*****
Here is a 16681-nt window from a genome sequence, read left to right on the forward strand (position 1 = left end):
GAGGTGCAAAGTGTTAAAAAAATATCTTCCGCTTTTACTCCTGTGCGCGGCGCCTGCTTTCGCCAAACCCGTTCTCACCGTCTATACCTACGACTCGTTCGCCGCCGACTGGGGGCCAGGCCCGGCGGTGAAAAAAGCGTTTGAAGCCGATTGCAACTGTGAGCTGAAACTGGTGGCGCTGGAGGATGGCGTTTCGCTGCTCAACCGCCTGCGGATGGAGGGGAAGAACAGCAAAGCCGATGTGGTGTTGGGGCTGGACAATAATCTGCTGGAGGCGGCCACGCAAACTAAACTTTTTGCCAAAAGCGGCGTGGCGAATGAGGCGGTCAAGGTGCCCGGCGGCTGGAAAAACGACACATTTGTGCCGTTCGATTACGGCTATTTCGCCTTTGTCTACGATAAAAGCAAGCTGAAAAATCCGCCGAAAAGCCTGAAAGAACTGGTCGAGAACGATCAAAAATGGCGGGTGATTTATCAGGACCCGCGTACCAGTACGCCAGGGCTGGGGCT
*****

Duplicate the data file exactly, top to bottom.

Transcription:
Here is a 16681-nt window from a genome sequence, read left to right on the forward strand (position 1 = left end):
GAGGTGCAAAGTGTTAAAAAAATATCTTCCGCTTTTACTCCTGTGCGCGGCGCCTGCTTTCGCCAAACCCGTTCTCACCGTCTATACCTACGACTCGTTCGCCGCCGACTGGGGGCCAGGCCCGGCGGTGAAAAAAGCGTTTGAAGCCGATTGCAACTGTGAGCTGAAACTGGTGGCGCTGGAGGATGGCGTTTCGCTGCTCAACCGCCTGCGGATGGAGGGGAAGAACAGCAAAGCCGATGTGGTGTTGGGGCTGGACAATAATCTGCTGGAGGCGGCCACGCAAACTAAACTTTTTGCCAAAAGCGGCGTGGCGAATGAGGCGGTCAAGGTGCCCGGCGGCTGGAAAAACGACACATTTGTGCCGTTCGATTACGGCTATTTCGCCTTTGTCTACGATAAAAGCAAGCTGAAAAATCCGCCGAAAAGCCTGAAAGAACTGGTCGAGAACGATCAAAAATGGCGGGTGATTTATCAGGACCCGCGTACCAGTACGCCAGGGCTGGGGCT